The condition known as mesothelioma is a type of lung cancer that affects the encasing layers (mesothelial membrane) of many of the body’s organs. It is caused exclusively by exposure to the dangerously harmful fibres contained in asbestos materials.
Knowing the stage of progression of any type of cancer is crucial, since it tells doctors how far the cancer has spread so that they can prescribe treatment accordingly.
During the diagnostic process (see ‘Guide to Diagnosing Mesothelioma’ for more information on this), your doctor will be able to determine the stage that the condition has advanced to. Unfortunately, since it can take as many as forty to sixty years for mesothelioma symptoms to appear after exposure to asbestos fibres, by the time most people are diagnosed, it has already progressed to an advanced stage of cancer. That being said, there are treatments available which can ease your discomfort, and in some cases it can be operated on.
The following guide will outline the stages of mesothelioma that have been identified for the two main areas where this type of cancer occurs – in the lungs (pleural) and the abdomen (peritoneal).
Stages of Pleural (Lung) Mesothelioma
In the UK, the most common staging system for pleural mesothelioma is known as the International Mesothelioma Interest Group (IMIG) system. This is based on the TNM staging system which is used to pin-point the progression of cancer in general.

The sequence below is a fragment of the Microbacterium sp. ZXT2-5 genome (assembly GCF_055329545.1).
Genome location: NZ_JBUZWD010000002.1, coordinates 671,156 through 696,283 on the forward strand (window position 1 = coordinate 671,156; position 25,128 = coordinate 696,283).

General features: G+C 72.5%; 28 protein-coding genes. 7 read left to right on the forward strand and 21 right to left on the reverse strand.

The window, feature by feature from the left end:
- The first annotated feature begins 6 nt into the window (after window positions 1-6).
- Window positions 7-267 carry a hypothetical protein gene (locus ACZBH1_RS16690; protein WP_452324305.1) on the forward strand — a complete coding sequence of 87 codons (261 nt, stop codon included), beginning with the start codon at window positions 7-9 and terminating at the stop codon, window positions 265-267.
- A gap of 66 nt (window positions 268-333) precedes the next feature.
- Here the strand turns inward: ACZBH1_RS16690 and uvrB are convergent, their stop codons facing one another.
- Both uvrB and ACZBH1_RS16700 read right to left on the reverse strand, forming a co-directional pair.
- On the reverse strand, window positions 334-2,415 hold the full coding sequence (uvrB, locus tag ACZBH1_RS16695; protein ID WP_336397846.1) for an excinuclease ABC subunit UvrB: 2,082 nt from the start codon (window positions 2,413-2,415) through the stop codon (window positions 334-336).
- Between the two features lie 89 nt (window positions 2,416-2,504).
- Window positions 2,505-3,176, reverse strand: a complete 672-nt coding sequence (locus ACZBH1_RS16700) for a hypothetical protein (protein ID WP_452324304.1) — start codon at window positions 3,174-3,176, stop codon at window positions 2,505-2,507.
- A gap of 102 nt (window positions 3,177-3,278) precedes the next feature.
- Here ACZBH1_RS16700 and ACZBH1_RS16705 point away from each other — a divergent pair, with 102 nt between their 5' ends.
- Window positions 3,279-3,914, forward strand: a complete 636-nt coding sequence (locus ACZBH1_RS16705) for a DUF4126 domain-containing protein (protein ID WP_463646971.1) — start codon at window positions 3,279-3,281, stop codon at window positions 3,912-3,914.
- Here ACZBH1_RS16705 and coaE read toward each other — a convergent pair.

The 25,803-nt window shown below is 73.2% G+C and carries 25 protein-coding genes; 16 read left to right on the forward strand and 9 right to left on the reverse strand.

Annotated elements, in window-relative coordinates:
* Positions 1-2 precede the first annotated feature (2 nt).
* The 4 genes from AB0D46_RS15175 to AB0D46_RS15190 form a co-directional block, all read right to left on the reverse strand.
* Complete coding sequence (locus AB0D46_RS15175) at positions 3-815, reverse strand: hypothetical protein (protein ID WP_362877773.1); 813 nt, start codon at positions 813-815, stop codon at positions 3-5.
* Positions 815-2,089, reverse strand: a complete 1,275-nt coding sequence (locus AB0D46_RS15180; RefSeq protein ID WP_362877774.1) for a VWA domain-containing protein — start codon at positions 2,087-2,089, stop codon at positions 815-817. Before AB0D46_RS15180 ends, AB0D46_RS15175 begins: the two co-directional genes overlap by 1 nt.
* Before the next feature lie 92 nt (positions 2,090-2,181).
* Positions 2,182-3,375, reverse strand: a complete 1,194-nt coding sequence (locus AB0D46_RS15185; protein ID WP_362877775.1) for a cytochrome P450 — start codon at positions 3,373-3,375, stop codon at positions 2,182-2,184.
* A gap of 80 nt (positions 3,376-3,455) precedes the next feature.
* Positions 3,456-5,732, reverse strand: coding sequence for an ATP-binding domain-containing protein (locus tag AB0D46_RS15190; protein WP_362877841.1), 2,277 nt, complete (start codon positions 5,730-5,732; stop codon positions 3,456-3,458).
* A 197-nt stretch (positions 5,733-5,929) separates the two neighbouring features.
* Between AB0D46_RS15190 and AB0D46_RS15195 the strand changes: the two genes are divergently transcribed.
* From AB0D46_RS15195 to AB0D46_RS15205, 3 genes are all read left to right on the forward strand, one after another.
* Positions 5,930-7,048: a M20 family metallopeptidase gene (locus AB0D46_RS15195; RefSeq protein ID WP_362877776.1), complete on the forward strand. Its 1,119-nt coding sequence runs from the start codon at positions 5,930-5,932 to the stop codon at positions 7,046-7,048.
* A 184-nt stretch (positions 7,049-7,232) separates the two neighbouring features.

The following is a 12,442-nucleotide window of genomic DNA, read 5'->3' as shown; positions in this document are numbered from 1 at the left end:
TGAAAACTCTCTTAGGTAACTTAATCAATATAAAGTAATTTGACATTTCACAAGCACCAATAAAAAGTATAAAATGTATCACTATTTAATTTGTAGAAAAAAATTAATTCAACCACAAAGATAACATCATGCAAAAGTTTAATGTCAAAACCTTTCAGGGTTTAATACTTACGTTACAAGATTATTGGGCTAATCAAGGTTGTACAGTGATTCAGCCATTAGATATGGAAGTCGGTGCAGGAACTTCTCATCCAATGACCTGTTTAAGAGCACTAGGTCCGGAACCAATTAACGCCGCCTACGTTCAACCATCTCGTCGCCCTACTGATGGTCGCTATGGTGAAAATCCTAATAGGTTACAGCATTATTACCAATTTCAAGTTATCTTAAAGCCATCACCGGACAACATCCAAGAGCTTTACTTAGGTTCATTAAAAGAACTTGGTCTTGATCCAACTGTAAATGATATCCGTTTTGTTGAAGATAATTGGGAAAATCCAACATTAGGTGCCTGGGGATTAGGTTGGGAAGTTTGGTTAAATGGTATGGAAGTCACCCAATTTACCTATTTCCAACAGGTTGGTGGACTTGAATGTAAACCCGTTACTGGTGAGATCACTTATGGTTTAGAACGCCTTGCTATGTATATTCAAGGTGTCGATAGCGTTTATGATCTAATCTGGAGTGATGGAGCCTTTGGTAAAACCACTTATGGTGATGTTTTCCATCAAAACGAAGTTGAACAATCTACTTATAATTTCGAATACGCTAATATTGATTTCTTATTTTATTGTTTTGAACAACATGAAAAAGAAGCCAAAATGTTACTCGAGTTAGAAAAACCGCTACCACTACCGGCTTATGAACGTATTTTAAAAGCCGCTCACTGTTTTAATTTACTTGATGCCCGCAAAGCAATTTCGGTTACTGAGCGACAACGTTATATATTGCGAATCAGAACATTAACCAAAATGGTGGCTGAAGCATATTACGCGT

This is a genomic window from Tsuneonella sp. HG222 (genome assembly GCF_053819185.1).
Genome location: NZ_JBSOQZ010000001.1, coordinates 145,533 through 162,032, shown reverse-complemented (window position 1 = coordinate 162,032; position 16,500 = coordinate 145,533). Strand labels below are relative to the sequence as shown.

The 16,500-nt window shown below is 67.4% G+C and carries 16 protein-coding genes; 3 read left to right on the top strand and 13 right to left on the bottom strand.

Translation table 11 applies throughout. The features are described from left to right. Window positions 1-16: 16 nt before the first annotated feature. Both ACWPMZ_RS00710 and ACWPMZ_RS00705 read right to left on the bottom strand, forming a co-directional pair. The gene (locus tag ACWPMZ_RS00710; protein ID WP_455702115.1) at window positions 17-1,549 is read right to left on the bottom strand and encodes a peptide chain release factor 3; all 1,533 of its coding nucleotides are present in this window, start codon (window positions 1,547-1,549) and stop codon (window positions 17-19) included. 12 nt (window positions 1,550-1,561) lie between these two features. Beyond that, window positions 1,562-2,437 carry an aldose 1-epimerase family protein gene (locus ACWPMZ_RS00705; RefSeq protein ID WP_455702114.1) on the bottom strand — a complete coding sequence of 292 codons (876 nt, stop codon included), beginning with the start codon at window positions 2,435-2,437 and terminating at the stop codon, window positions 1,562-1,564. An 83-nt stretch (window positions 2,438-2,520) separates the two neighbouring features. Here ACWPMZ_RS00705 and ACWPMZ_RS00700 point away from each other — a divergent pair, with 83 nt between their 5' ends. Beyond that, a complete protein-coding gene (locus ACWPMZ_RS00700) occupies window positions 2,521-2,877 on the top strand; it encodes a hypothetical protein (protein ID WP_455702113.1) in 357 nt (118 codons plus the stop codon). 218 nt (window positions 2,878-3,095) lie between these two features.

The TNM staging system works by looking at:
The location and size of the primary tumour (T).
Whether the cancer cells have spread to nearby lymph nodes (N).
Whether the cancer cells have spread to other parts of the body, known as metastases (M).
Once these TNM factors have been clarified, the information is then used to determine one out of four possible stages for mesothelioma (1 being the earliest stage, 4 being the most advanced stage):
Stage 1a – mesothelioma has affected the outer layer of the pleura around the chest wall on one side only, and it may also have grown into the pleural tissue that covers the diaphragm.
Stage 1b – mesothelioma has begun to spread to the inner pleural layer that is closest to the lungs on one side of the chest only, but it has not spread into the lung tissue itself or the diaphragm.
Stage 2 – mesothelioma has spread to both inner and outer layers of the pleura on one side of the chest. It has also either enlarged to form a tumour on the pleural tissue around the lungs or has begun to spread into lung tissue itself or the diaphragm muscle.
Stage 3 – mesothelioma has spread to the chest wall or the covering of the pericardium (heart), but it can still potentially be removed by surgery. Alternatively, the cancer has spread to the lymph nodes on the same side of the chest.
Stage 4 – mesothelioma has progressed to the stage where it cannot be operated on for removal. It has spread to one of the following: different parts of the chest wall; the peritoneum (having grown through the diaphragm); the pleura on the other side of the chest; the chest organs; the inner layer of the pericardium; the lymph nodes on the other side of the chest; above the collarbone; or to other parts of the body.
Stages of Peritoneal Mesothelioma
At present, no specific staging system for peritoneal mesothelioma has been established, so it will purely be diagnosed according to the TNM system for cancer in general, as described above.
Establishing the stages of mesothelioma via the TNM and IMIG staging systems, which pin-point exactly how far the cancer has spread, has been highly beneficial in helping doctors treat their patients. Knowing what stage the cancer has progressed to will also assist in reaching an understanding of where and when you were exposed to asbestos materials, which will help you to better target your compensation claim.